An 18-year-old male presented in the emergency with acute chest pain and fever for last 3-4 days. On examination, his general condition was stable. On auscultation, the chest was clear and heart sounds were normal. Chest X Ray (CXR) was fairly normal. ECG was done that revealed sinus tachycardia. A Transthoracic echocardiographic examination revealed an intramyocardial cyst like mass involving the interatrial septum measuring roughly 7.3 × 3.2 cm, with no obvious communication with left atrium or right atrium (LA/RA). No LV regional wall motion abnormality (RWMA). CT angiography of the chest and whole abdomen was done to see the extent of cyst and extracardiac location if any. CT revealed a large cystic lesion with detached floating hyperdense membrane within the inferior pericardial space beneath the right atrium and right ventricle (RA and RV), measuring approximately 9 × 6 × 6 cm in size [Figure 1]. The lesion was seen to compress inferior vena cava (IVC) laterally to the right side. No cysts were present in the liver or lungs. His preoperative blood counts revealed eosinophilia at 24%. A diagnosis of cardiac Echinococcosis was done and the patient was started on oral albendazole 10 mg/kg/day and praziquantel 25 mg/kg/day once daily dose. Since the cyst was huge, a decision was made to remove the cyst surgically. Intraoperatively, ECG, pulse oximetry, invasive BP, CVP, transesophageal echocardiography (TEE), urine output and temperature monitoring were done. After securing an intravenous (iv) access with 16 G cannula in the right upper limb, right radial artery cannulated with 20 G cannula for arterial BP monitoring, anaesthesia was induced with iv injection of midazolam 0.05 mg/kg, fentanyl 4 mcg/kg, and etomidate 0.4 mg/kg and paralysed with 0.15 mg/kg of vecuronim bromide. The trachea was intubated with 8.5 mm endotracheal tube. Prophyalctic antibiotic Amoxyclavulinic 1.2 gm iv given and a shot of 4 mg/kg hydrocortisone was given in view of anticipated cyst rupture and anaphylactic shock. The right internal jugular vein was cannulated with 7F triple lumen catheter for central venous pressure (CVP) monitoring and inotropes (epinephrine and norepinephrine) were connected to its lumens. Intraoperative TEE was done. The midesophageal 4 chamber view revealed a cystic shadow in the postero-inferior aspect of the interatrial septum [Figure 2] and Video 1]. Echo showed the folded capsule of the hydatid cyst (HC) in close relation to the IVC and RA (flaps floating view). The bicaval view showed external compression of IVC and RA [Video 2]. No intracardiac communication was appreciated on colour Doppler examination. A midline sternotomy was done, with careful incision and retraction of the pericardium where the pale yellow cystic mass was visible behind the heart. Since the cyst was large and it was difficult to lift the heart, CPB was used. Aorta and bicaval venous cannualtion done after giving iv heparin (4 mg/kg), ACT of around 480 seconds was achieved. The affected area was covered with 10% hypertonic saline soaked gauge pieces. Almost 50 ml of cystic fluid was carefully aspirated due to which the cyst got shrunken and was deroofed [Figure 3] and the cavity was irrigated with hydrogen peroxide believed to be one of the good scolocidal agents. Cytology of the aspirated cyst fluid and histology of the cyst wall was later consistent with the diagnosis of HC. TEE performed which revealed a normal interatrial anatomy with no cystic shadow as was seen preoperatively [Video 3]. The patient came off the bypass machine successfully after CPB time of 30 minutes and aortic cross clamp time of 20 minutes. Protamine (1 mg/100 units of heparin) was given and hemostasis achieved. The chest tubes (pleural and mediastenal inserted). One shot of Pheniramine maleate 20 mg given post bypass and hydrocortisone 100 mg repeated. The patient was shifted on ventilator support in the ICU where he had an uneventful post-operative period. Echo performed on the first post-operative day which revealed a normal functioning heart with no residual cyst. CXR was normal. The patient was on no inotropic support. The trachea was extubated after 12 hours of ICU stay. The patient was continued on oral albendazole, praziquantel, amoxyclavulinic acid on the same doses as was given preoperatively for 5 days. He was discharged on the fifth postoperative day. The follow-up advised at sixth and twelfth months of post-surgery till then patient was advised to take albendazole alone at 10 mg/kg once daily for 3 months.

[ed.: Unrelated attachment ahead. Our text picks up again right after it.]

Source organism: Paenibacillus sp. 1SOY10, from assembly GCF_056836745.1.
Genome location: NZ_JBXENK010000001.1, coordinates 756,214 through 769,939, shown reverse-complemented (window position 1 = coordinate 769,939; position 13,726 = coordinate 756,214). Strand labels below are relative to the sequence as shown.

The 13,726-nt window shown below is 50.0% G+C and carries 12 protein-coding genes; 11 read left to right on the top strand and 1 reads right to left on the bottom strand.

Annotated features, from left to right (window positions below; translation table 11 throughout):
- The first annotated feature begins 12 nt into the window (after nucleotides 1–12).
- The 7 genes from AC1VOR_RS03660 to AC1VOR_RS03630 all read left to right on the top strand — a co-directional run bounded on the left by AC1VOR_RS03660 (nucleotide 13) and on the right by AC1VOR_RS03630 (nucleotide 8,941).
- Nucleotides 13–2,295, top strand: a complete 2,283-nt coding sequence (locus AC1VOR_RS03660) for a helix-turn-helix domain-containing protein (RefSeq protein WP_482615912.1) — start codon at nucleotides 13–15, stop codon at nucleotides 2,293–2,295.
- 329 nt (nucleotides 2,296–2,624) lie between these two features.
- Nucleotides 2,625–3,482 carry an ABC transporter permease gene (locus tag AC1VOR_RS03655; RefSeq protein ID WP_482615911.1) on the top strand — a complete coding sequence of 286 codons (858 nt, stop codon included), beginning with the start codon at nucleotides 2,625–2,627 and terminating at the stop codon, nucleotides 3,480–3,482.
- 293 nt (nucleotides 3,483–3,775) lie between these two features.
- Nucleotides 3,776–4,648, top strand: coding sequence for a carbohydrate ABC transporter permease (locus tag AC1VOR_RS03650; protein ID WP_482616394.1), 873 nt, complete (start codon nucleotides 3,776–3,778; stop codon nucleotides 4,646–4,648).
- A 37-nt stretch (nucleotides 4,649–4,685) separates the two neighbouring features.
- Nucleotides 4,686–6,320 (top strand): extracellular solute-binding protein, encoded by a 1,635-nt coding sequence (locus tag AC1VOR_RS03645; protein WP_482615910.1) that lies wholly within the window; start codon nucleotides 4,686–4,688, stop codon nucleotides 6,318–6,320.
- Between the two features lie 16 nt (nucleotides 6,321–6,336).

Figure 1: Topmost figure is of a Transverse contrast CT chest showing the cyst lying in the inferior pericardial space beneath the right ventricle-“serpentine sign”; Bottom left is a sagittal CT chest showing the cyst in inferior pericardial space. Bottom right is a coronal CT chest with the cyst evident beneath the right atrium and the ventricle